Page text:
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Oliveros, Joshua

BS Biology

December 15, 2014

A light on The Shining

Strangled within the clutches of deep perplexity, bound by a mysterious building

that succumbed to the winter snow and with no time for rest or entertainment, undeniably,
made Jack a very dull boy.
Stanley Kubricks The Shining features the reality of ones deep connection to
solitude paired with spine-tingling shrieks and horrific musical scores of supernatural
presence and unprecedented hysteria. Adapted from Stephen Kings novel, The Shining
showcases a type of sequential and spatial technique of peculiarity, wherein an
atmosphere of eccentricity is paired with geo-spatial horror and suspense. Kings
expertise in macabre literature and Kubricks proficiency in filming beauty from the
creepy generated an effective unsettling development of suspense and tension as the film
Lunacy starts when Jack Torrance (Jack Nicholson) becomes the caretaker of the
Overlook, a large, archaic hotel located deep within the ranges of the Rocky Mountains,
Oregon. Jack, alongside his wife Wendy (Shelley Duvall) and son Danny (Danny
Lloyds), plan to live for the winter in solitude and isolation in the said hotel. His
employer then warns him that a tragic incident had happened before in the hotel, the
former caretaker murdered his wife and two daughters in the said inn. Jack shrugs it off
and reassures the employer that nothing is going to happen to him or to his family.
Although, the Overlook isnt quite the homeliest place to spend the long winter season
with, for it possesses a violent history influenced by an ambiguous evil. This eerie
atmosphere further influences Jack as he starts to lose his mind after witnessing different
horrifying premonitions. Eventually, Jack loses his grip on reality and starts terrorizing
his wife and son in order for him satisfy the pleas of the haunted hotel (Metz, 1997, p.38).
Reconstructed from the original novel, abandoning its more clichd horror
elements in favor of an analysis of insanity and equivocal evil, The Shining is a film
imbued with limitless analysis and interpretations. Even though both authors did not
work together, Kubricks style of cinematography and Kings skill in creating ominous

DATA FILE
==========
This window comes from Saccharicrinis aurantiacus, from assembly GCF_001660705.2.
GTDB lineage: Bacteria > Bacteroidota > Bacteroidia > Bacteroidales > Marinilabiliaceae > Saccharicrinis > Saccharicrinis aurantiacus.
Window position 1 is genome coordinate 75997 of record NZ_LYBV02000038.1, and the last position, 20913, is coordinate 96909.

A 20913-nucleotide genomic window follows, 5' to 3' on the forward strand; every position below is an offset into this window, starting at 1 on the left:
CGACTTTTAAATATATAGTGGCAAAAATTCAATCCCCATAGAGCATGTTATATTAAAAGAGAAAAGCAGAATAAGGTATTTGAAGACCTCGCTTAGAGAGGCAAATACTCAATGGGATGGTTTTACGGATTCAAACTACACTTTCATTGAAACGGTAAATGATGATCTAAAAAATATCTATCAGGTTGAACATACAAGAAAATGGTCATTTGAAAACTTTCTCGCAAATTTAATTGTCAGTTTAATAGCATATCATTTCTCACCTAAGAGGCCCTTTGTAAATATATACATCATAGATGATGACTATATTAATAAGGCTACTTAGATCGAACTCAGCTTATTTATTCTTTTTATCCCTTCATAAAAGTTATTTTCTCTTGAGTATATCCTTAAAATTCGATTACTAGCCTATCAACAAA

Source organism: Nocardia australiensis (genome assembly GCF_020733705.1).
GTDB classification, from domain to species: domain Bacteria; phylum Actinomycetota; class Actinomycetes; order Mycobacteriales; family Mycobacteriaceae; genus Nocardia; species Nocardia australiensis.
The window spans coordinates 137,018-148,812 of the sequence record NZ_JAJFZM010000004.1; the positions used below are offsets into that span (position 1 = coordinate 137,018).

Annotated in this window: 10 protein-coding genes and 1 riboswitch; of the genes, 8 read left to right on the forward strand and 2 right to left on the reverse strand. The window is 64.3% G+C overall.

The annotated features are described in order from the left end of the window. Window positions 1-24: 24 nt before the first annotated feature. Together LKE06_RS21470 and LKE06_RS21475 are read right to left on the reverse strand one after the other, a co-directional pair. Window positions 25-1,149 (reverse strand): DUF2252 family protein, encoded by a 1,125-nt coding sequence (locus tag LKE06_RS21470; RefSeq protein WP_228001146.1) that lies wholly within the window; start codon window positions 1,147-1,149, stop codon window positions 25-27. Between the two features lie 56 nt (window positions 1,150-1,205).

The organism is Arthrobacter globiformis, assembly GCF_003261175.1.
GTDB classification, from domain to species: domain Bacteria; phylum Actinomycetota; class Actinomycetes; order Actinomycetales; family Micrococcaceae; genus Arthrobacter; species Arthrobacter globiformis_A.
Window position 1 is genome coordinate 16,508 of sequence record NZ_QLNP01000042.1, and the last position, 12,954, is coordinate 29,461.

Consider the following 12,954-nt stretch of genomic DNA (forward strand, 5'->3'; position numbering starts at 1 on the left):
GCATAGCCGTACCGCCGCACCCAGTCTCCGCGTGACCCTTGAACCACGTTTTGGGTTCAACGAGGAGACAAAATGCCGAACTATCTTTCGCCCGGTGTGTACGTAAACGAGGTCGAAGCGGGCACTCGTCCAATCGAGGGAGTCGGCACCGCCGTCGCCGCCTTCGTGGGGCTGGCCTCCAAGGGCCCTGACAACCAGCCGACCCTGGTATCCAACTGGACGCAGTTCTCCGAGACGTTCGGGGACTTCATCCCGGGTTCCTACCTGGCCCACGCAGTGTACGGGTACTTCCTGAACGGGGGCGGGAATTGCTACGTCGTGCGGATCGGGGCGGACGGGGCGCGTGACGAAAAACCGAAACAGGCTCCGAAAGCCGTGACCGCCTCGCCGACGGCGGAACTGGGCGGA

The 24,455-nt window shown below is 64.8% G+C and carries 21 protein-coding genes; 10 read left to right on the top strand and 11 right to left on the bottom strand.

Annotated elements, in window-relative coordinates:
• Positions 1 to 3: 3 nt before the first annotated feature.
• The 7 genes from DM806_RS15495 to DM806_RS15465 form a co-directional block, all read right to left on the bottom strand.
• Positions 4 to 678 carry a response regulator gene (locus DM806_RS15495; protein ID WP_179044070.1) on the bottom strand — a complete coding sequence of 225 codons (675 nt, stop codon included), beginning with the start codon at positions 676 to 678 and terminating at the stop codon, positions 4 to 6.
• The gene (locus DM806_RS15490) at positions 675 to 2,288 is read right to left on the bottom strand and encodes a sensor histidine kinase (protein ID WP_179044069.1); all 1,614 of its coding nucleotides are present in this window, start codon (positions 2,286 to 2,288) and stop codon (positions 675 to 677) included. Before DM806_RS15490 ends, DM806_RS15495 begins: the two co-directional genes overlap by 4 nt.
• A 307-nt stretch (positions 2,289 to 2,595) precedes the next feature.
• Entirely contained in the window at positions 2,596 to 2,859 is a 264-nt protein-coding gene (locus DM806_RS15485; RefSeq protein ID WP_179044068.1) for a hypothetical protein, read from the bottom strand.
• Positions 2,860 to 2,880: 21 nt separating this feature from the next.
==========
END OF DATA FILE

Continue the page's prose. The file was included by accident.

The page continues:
fiction resulted to the creation of this complex piece of gore and psychosis. The
combination of these techniques generated a film that can be interpreted in different
perspectives, may it be technical or abstract.

The visual aesthetic and technical character of the movie is brilliantly showcased
by the use of an effective technique in camera movement. The Shining vividly shows the
power of accurate and visually exhilarating camera motion during the climax of the
movie. This section of the film depicts Danny being chased through a vast, snow-covered
maze by his axe-wielding psychotic father. Danny niftily weaves through the narrow
hedges as the camera pursues him persistently from behind. The daunting walls of the
labyrinth accelerate past the boundaries of the frame, elucidating the speed and anxiety
with which Danny runs. Bright beams of light at the ends of the tunnels seem to beckon
to him through the falling snow as he desperately flees his father. This scene is permeated
by a lot of movement, but instantly noticeable is the ease with which the camera moves to
follow Danny through the tight spaces of the maze. At one point Danny trips, the camera
slows down, and then speeds up to pursue him as he rises and begins sprinting again. A
moment later, Danny doubles back in the direction from which he has come, but the
camera accommodates this change with ease and effortlessness it stops, pulls back, and
turns to follow him in one fluid movement (Sunderland, 2013 p. 59).
This scene effectively shows the ethereal aspect of the cinematography used in the
film. It displays how the camera seem to be floating through space, not questioning the
dense materiality of the earth but drifting gaily above it. Free from the restrictions of
gravity and materiality, the camera embodies a kind of autonomy seldom displayed in
narrative cinema. This technique of portraying the camera as an ethereal body enhanced
the mood and tone of the film by presenting a dynamic layer of perspectives in the film.
Kubrick presented the camera as a presence that continuously resides as a specter that